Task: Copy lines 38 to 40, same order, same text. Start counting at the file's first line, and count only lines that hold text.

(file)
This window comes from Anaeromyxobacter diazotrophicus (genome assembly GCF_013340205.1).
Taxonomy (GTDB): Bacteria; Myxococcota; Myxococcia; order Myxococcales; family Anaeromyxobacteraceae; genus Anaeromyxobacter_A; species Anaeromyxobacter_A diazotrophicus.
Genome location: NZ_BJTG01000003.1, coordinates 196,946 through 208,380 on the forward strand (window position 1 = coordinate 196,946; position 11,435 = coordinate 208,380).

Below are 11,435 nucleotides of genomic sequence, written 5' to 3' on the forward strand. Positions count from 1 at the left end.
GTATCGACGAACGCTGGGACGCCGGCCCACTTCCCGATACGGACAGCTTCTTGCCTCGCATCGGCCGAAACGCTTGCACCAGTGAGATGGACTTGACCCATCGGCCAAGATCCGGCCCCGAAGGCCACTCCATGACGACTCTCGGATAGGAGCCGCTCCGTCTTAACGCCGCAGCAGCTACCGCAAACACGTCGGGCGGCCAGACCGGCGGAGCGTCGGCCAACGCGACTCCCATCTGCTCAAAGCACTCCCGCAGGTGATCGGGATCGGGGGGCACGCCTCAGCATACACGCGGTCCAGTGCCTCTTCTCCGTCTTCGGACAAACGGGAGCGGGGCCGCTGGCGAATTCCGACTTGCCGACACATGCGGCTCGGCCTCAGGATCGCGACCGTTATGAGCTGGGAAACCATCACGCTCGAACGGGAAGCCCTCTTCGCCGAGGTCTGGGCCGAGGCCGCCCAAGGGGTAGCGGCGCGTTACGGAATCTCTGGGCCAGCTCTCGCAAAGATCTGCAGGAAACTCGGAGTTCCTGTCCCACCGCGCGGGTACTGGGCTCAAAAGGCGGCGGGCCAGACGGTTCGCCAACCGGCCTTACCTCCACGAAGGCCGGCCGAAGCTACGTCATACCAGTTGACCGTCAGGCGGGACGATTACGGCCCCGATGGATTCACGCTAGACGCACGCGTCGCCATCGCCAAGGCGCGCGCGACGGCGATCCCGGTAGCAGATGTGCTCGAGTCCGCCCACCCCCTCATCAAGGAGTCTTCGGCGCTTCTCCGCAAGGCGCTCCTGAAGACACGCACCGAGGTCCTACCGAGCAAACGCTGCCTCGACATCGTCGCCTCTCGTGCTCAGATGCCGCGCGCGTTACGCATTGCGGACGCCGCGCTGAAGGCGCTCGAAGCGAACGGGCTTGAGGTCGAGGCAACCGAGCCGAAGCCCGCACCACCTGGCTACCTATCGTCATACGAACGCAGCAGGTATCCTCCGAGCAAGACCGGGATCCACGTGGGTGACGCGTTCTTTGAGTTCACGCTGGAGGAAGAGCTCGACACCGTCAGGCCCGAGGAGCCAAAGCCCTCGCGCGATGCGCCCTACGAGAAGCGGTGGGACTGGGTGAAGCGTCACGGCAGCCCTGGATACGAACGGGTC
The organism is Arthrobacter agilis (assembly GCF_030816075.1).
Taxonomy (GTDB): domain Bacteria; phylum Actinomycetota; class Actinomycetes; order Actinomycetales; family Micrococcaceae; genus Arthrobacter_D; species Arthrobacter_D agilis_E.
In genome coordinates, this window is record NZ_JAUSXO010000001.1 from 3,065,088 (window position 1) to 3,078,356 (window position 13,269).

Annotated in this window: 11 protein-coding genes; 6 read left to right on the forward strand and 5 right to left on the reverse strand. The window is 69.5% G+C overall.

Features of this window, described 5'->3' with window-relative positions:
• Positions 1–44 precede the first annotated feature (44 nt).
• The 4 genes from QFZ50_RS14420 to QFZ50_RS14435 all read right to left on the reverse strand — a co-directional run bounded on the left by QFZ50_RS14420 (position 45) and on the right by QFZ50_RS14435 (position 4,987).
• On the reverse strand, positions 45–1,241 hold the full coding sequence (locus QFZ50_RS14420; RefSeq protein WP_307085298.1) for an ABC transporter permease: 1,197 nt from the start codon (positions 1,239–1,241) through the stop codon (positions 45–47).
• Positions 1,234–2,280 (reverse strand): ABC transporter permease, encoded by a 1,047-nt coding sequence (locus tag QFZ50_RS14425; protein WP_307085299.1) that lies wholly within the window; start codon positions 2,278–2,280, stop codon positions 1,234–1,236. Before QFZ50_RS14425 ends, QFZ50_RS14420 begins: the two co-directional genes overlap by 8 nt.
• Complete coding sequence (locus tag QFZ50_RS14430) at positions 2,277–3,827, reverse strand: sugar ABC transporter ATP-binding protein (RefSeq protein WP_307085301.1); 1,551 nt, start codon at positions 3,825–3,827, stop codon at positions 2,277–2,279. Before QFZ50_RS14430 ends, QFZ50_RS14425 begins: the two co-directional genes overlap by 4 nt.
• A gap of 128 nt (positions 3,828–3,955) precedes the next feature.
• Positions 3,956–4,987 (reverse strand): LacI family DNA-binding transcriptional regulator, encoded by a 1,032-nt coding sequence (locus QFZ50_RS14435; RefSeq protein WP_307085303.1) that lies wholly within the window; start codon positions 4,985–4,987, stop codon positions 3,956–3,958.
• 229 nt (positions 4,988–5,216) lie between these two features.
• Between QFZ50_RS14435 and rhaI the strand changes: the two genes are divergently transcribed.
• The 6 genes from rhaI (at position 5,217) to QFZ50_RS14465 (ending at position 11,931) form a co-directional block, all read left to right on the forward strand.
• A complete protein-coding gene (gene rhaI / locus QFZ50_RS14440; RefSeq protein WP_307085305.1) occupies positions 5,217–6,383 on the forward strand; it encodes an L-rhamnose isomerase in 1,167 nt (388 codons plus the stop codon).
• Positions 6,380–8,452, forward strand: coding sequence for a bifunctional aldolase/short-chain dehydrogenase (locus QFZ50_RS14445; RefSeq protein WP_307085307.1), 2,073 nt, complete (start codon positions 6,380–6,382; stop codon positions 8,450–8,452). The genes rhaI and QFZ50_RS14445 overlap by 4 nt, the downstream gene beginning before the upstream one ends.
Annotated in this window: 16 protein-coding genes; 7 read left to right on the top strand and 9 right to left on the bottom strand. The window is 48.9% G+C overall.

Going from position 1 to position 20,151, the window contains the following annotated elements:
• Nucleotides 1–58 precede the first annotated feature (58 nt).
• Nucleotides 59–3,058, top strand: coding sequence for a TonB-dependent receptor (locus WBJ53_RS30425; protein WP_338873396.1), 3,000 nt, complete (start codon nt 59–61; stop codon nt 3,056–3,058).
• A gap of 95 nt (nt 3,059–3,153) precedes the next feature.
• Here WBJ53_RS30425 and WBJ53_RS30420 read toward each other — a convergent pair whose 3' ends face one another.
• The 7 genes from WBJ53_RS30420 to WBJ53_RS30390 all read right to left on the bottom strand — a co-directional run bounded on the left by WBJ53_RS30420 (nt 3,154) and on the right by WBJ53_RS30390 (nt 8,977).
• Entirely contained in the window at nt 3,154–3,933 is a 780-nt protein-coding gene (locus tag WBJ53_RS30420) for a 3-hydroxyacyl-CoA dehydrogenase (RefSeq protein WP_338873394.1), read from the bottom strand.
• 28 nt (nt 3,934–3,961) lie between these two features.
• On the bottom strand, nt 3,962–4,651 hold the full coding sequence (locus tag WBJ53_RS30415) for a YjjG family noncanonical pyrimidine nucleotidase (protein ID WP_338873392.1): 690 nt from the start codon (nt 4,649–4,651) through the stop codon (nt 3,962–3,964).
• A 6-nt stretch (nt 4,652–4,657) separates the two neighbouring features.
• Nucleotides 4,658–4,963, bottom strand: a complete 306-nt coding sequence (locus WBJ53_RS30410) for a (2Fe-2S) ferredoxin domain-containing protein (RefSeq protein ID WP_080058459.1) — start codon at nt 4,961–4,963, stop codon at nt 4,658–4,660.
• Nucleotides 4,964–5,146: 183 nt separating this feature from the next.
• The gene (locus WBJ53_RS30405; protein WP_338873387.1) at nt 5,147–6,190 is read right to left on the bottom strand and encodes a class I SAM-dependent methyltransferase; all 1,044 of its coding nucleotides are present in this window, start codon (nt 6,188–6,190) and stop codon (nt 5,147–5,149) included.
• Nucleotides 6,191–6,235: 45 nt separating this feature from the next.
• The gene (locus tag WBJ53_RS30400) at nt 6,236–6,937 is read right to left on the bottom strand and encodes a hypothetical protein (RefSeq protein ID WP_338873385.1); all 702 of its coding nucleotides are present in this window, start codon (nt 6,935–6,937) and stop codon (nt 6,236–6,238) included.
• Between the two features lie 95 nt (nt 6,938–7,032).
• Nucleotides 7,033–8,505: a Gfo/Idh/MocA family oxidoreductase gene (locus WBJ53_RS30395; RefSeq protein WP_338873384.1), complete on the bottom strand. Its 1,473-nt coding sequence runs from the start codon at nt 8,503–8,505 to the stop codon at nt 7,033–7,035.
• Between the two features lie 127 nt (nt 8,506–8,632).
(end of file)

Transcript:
• The gene (locus tag WBJ53_RS30400) at nt 6,236–6,937 is read right to left on the bottom strand and encodes a hypothetical protein (RefSeq protein ID WP_338873385.1); all 702 of its coding nucleotides are present in this window, start codon (nt 6,935–6,937) and stop codon (nt 6,236–6,238) included.
• Between the two features lie 95 nt (nt 6,938–7,032).
• Nucleotides 7,033–8,505: a Gfo/Idh/MocA family oxidoreductase gene (locus WBJ53_RS30395; RefSeq protein WP_338873384.1), complete on the bottom strand. Its 1,473-nt coding sequence runs from the start codon at nt 8,503–8,505 to the stop codon at nt 7,033–7,035.